Here, surf excels not only in quantity but in quality due to the fact it enjoys exposure on two coastlines: The Pacific and the Caribbean Sea. The Pacific side is the real playground, and depending on the region, swells are available year-round. The surf on the Caribbean side is in season from December to March, ideal for those looking for waves that are fast and punchy. The Caribbean Costa Rica surf really focuses around one town: Puerto Viejo de Talamanca.

Back on the Pacific coast is Guanacaste, best known for Tamarindo, which is the most famous surf town in Costa Rica. It’s home to a big beach break along Playa Grande that works wonderfully for all levels, especially in the morning before the winds pick up. It’s packed with surf camps and has buzzing nightlife, so think busy crowds. Another spot in Guanacaste that can cater to all levels is Nosara, on the Nicoya Peninsula. Elsewhere around this peninsula are super spots for intermediates.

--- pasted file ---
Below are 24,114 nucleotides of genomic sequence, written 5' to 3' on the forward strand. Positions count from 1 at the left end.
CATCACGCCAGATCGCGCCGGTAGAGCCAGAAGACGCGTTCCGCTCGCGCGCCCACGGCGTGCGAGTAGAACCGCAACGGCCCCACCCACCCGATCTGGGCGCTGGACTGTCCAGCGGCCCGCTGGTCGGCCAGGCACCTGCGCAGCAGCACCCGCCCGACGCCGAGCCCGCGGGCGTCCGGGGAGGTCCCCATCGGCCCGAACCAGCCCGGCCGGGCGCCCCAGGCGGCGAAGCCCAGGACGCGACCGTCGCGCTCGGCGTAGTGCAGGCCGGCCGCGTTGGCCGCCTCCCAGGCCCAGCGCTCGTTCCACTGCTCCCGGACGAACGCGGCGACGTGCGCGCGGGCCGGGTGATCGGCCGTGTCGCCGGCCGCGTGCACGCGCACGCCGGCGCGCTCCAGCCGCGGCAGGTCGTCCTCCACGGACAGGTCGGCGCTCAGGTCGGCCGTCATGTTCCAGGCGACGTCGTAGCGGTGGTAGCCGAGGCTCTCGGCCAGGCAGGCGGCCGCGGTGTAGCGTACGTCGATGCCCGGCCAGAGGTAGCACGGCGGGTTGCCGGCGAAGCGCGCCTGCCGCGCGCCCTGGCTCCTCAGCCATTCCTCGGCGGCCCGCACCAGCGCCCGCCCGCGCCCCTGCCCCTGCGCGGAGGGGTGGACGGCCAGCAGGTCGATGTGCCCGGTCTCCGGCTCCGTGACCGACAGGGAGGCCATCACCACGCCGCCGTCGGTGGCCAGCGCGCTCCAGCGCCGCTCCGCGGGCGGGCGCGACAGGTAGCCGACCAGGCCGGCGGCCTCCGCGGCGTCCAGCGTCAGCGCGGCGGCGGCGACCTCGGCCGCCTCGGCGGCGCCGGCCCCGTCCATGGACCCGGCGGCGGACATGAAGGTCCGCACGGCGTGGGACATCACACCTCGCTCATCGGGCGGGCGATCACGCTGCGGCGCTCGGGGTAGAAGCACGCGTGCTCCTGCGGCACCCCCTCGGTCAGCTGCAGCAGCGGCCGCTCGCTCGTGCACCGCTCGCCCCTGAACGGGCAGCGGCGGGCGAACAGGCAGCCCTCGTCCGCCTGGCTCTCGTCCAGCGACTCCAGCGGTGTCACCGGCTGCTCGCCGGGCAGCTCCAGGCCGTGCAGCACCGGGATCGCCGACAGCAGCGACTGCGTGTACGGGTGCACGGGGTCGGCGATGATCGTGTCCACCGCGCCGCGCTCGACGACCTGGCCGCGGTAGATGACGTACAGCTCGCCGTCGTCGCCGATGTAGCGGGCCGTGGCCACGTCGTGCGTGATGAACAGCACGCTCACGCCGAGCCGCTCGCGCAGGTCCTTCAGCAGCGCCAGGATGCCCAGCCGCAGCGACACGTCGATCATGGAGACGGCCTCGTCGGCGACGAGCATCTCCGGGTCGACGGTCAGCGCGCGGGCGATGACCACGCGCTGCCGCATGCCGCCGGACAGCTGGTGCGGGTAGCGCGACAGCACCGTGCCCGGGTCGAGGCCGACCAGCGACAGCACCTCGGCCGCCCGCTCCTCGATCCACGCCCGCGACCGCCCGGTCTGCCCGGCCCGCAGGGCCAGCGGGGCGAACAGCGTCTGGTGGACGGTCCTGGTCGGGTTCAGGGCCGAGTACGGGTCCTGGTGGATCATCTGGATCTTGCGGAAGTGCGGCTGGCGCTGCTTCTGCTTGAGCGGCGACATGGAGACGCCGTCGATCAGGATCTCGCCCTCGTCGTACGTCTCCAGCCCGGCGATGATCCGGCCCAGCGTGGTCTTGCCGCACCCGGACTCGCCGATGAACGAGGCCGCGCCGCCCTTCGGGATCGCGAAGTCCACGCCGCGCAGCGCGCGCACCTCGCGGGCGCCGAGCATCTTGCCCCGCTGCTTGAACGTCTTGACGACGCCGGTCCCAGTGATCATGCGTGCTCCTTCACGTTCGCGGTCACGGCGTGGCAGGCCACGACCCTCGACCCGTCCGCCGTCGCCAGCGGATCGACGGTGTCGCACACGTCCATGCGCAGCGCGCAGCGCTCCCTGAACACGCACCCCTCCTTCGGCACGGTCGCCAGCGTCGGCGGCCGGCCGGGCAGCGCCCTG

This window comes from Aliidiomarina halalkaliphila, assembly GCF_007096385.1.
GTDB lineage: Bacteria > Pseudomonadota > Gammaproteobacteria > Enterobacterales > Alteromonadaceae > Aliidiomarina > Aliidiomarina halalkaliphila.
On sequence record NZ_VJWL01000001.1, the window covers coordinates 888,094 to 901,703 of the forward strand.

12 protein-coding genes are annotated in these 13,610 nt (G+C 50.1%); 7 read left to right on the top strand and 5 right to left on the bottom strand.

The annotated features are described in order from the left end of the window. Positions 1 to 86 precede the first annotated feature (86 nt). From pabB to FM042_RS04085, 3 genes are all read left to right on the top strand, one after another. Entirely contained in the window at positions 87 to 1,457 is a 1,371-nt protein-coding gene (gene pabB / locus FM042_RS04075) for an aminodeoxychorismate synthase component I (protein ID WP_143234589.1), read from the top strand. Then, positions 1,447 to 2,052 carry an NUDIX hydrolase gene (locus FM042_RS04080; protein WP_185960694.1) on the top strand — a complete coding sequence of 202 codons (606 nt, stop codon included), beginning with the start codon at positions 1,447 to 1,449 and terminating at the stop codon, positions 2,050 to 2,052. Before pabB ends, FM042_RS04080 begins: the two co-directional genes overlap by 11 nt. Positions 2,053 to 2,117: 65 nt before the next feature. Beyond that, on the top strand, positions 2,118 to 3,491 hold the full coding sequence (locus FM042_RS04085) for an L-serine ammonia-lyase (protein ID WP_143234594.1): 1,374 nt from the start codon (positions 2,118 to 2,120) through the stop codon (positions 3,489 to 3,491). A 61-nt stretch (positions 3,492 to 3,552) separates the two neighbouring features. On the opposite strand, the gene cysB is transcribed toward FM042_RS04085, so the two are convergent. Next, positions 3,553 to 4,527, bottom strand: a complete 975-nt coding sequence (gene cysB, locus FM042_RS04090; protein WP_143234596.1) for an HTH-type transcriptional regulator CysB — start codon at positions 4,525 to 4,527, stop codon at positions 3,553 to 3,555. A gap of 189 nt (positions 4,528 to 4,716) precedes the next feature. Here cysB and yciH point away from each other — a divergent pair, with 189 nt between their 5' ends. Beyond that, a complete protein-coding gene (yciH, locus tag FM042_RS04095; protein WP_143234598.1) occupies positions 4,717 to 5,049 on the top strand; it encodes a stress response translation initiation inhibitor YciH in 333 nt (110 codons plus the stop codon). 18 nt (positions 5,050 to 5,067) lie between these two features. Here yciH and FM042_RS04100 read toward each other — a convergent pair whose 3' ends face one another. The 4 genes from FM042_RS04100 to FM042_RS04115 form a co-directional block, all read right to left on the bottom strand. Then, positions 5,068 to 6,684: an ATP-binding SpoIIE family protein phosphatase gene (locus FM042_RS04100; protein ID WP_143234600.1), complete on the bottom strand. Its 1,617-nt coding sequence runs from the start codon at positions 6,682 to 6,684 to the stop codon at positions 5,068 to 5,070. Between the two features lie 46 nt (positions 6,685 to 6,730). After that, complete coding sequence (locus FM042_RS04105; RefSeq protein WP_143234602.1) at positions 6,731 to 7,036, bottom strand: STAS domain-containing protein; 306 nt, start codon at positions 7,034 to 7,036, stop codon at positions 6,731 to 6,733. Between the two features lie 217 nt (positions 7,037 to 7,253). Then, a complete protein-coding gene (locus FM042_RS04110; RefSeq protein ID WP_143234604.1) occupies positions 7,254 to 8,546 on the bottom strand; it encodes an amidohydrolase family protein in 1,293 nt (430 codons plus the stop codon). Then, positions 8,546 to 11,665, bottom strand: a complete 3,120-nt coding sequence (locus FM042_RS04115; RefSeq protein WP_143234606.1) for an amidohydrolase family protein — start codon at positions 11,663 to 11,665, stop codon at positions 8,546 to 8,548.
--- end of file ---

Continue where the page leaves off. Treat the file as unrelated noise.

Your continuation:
We can’t bring up Costa Rica and not include Pavones. Getting to this surf spot requires a lot of dedication and time, it is very remote, about 8 or 9 hours from San Jose, and renting a 4x4 could be your best bet. You need to be an advanced surfer for this spot, but it is absolutely worth travelling to, and if the swell is working the wave goes on forever. The typical length is between 400-900 meters, giving the title 'world's longest left' a run for the money.